On Fridays I like to share experiences I’ve had during the week with patients and in my personal life that I’ve found significant. I like to share them in hopes that you might find value in them and have something resonate with you in your life.
An important lesson I have learned. Most of you know that I have competed in multiple 100-mile runs. These races require a slow guy like me to be on my feet for more than a full day continuously. Throughout the race there will be aid stations with volunteers encouraging you and offering everything from fluids to pancakes and bacon. When I reach these aid stations I eat, refill my supplies, share a laugh, then head back out. It may only take 5 minutes, but it energizes me whether I am 7 miles into a race or 95.
The lesson is that even during a major challenge, there are moments that offer a ray of hope and encouragement. Those times do not mean you have reached your goal, but they are important and should be enjoyed. Last Saturday we left one of my son’s football games and he scored an amazing touchdown and played great. We came home as a family and had a nice dinner with lots of laughs and smiles. To me, that is an aid station in life. It doesn’t mean things will never be challenging again, but those moments energize me like nothing else and keep me going. Celebrate the small victories regardless of where you’re at, they are pointing you in the right direction.
Something I believe. Most of us would love to be in better shape, have more money, improve certain relationships, have less stress, and the like. Often, we hyper-focus on one thing and think that if that goal were to come to fruition, our lives would be bliss. For example, if we had a certain amount of money, six pack abs, or a loving partner, everything would be perfect. While those things may be helpful and wonderful, there is a better way to approach things.
My belief is that whatever the goal, the best method is to start by working on ourselves. When I got divorced a decade ago, my self-esteem was low, I was broken, was starting from scratch in my career, and was anxious about being a single dad. I saw no perfect path to solving all these issues instantly so I began to simply try and become a better man in every aspect I could. I exercised more, studied business more, focused more with each adjustment I performed, was more present with my children, and many others. Slowly I began to feel better about who I was. Within a few years of that period, I was married to the woman of my dreams, had amazing relationships with my sons (with another on the way at that time), owned two businesses, and was saving money for a new home. The only reason that was possible was because I worked on me rather than just hoping one thing would change my life. If you make creating a better you the goal, you will find successes in areas you never expected.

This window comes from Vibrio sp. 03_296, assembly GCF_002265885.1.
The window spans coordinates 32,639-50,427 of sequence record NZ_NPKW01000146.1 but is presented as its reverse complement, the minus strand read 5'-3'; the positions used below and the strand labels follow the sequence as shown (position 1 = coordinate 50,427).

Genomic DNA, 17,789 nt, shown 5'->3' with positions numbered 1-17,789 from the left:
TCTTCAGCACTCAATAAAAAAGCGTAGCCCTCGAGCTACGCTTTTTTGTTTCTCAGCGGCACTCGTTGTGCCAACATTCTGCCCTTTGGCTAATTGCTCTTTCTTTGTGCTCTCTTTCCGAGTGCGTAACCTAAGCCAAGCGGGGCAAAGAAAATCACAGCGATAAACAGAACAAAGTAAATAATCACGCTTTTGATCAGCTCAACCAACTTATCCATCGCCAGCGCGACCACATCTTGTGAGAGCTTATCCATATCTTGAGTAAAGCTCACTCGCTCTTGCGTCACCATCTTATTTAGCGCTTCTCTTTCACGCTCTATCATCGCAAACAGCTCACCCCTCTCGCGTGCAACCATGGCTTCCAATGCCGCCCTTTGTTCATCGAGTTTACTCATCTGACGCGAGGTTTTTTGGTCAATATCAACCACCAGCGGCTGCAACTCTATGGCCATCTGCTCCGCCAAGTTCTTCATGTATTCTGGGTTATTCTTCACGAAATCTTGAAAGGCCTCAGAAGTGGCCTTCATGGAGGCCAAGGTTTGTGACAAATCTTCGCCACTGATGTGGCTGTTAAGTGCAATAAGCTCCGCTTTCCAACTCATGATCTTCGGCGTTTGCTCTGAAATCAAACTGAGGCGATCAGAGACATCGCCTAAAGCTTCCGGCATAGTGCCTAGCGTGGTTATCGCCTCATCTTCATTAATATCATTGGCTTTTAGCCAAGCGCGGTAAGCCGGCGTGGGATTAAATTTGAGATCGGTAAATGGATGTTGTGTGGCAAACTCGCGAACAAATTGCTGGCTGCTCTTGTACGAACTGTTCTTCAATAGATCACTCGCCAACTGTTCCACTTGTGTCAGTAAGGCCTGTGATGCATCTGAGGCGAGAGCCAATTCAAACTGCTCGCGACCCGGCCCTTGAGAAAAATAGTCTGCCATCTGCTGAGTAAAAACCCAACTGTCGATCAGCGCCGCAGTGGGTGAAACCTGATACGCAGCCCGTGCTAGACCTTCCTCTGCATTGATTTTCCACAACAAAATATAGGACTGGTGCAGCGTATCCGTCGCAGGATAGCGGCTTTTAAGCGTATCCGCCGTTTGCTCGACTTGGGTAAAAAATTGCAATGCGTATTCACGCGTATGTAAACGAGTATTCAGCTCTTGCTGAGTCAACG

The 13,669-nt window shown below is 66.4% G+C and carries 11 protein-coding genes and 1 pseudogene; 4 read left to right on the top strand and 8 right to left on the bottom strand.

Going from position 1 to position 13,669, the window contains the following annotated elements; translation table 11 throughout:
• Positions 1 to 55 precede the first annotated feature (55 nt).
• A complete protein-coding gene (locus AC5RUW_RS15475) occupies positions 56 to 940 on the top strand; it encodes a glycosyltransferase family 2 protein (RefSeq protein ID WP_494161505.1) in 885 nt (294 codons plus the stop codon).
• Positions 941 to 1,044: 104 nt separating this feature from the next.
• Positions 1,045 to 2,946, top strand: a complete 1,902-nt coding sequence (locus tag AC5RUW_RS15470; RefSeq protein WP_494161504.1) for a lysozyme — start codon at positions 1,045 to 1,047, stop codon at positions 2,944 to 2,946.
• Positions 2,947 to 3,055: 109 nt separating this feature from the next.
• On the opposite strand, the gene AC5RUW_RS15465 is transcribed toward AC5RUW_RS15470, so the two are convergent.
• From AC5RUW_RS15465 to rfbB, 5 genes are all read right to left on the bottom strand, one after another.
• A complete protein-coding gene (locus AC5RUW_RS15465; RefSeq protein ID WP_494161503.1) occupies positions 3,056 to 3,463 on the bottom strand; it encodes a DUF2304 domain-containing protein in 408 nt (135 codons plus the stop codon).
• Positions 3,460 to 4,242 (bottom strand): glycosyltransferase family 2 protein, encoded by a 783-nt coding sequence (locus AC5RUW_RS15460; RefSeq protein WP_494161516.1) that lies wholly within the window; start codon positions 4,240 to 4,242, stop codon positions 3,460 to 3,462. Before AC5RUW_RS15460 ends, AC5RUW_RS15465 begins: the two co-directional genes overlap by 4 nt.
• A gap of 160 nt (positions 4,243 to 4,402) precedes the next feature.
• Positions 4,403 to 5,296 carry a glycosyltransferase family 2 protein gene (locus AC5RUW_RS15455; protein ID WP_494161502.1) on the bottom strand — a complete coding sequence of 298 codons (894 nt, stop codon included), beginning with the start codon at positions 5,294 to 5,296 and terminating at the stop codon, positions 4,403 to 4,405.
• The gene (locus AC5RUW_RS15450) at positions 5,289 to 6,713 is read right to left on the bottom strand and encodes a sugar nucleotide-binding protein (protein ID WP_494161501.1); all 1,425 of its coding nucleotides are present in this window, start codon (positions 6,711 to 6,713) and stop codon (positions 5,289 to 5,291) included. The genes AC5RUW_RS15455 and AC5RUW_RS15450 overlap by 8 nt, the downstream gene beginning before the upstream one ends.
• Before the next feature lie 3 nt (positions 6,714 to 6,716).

Something I follow. When one of my children falls or hurts themselves, I tell them to “take a deep breath and drink it in.” I do this because many times, it is the fear of the pain that is worse than the actual discomfort. The act of breathing in is meant to reduce anxiety and refocus the mind while the “drink it in” is a reminder that what is being felt can be overcome if we relax and face it. This works with far more than just injuries.
Have you ever had a bill you didn’t want to open, a call you dreaded making, or a task you were too anxious to pursue? We all have. In those instances, it is the fear of what may happen that paralyzes us. Thus, we do nothing which is ineffective and counterproductive. Instead of doing so, it is far better to simply take a deep breath, remind ourselves we can handle it, then proceed. Next time you’re faced with a challenge that scares you, take a deep breath, drink it in, then get after it.
A story I love to tell. Five years ago, my oldest son was 12 years old and selected by his school to attend a week-long leadership conference at DU. He was staying in a dormitory with other kids from around Colorado and attending classes and activities all week. My youngest son happened to be born that week, so I picked my oldest up and brought him to meet his brother. He was gone for the night and when he returned, another boy had stolen a lot of his food from his drawers.
Rather than tell an instructor or call his parents crying, my son confronted that boy in front of everyone. He asked for his food back and when that was not possible (it was eaten), my son set a price and demanded payment, which he received. I could not tell you two things my son learned at that conference, but that act told me everything I needed to know about his leadership abilities. When faced with an uncomfortable situation, the best leaders display guts, step up, take charge, and demand results. I was extremely proud that my son displayed those qualities (and continues to do so)!
Some quotes I Iove.
“Courage doesn’t always roar. Sometimes courage is the quiet voice at the end of the day saying, ‘I will try again tomorrow’.” – Mary Anne Radmacher
“There is never any need to get worked up about things you can’t control.” – Marcus Aurelius
“Children must be taught HOW to think, not WHAT to think.” Margaret Mead
“First, it is an intention. Then a behavior. Then a habit. Then a practice. Then second nature. Then it is simply who you are.” – Brendon Burchard